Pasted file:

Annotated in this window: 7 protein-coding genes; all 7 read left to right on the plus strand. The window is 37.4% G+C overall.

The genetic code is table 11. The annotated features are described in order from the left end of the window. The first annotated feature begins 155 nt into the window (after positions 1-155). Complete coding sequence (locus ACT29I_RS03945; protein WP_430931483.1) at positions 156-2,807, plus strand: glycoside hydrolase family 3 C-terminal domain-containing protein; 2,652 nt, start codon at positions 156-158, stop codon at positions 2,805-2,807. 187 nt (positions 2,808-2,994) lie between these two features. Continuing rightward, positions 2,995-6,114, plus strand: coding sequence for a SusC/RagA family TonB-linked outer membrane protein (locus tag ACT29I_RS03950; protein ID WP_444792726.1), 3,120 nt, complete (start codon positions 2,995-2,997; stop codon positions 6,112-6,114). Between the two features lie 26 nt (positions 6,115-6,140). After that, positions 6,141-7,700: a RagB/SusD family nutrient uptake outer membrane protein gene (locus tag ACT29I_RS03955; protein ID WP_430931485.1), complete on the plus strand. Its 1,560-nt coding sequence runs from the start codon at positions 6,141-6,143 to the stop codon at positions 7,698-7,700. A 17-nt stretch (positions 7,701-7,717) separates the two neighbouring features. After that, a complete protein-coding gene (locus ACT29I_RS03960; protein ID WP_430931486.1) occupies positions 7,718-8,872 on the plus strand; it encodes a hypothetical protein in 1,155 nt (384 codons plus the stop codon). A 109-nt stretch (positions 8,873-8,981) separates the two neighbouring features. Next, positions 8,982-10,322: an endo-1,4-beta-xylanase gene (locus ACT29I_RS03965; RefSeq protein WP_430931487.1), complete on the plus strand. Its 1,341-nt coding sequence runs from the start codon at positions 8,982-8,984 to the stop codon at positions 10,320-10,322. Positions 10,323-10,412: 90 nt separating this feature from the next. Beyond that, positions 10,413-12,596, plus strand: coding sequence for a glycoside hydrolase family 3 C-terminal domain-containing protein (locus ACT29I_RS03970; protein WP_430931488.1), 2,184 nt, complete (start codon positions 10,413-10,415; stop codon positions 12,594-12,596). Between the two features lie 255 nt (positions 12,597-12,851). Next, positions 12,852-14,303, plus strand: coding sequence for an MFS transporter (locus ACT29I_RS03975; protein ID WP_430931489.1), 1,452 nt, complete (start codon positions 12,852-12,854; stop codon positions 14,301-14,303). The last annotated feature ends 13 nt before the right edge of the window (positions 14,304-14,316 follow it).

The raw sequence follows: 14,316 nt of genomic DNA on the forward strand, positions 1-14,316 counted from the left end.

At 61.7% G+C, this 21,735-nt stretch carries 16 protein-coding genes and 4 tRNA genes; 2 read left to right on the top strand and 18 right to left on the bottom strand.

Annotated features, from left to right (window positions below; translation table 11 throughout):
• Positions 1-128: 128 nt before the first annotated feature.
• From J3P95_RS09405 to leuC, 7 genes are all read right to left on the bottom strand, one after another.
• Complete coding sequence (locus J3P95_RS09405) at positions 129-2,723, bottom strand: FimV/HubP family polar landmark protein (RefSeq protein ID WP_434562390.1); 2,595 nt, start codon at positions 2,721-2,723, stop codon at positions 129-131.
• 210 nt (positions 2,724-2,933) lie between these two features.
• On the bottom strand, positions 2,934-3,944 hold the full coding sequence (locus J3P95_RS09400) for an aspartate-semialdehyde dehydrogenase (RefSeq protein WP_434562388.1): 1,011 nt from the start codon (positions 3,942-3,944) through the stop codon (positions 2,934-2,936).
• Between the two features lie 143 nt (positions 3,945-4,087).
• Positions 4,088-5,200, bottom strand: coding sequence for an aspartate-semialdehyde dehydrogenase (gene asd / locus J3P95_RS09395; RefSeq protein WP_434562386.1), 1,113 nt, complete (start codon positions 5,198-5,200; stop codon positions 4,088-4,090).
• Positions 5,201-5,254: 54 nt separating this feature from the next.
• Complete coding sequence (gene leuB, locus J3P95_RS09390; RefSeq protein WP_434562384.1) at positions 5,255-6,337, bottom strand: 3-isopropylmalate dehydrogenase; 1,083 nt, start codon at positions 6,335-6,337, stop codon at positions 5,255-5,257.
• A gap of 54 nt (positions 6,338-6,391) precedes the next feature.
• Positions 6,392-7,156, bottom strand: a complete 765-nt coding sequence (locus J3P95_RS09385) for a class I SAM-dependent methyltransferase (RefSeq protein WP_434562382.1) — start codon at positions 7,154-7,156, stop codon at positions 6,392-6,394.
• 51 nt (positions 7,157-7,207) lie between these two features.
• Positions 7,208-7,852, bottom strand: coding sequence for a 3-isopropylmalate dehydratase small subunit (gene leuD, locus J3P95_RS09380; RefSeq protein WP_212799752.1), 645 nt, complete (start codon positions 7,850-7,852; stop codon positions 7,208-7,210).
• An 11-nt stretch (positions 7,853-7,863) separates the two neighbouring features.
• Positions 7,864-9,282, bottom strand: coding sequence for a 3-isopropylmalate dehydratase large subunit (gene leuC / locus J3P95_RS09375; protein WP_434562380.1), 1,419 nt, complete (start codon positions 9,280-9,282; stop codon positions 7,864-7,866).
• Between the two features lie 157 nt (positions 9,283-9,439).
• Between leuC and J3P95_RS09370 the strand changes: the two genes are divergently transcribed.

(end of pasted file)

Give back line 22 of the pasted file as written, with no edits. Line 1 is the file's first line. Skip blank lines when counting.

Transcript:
• Between leuC and J3P95_RS09370 the strand changes: the two genes are divergently transcribed.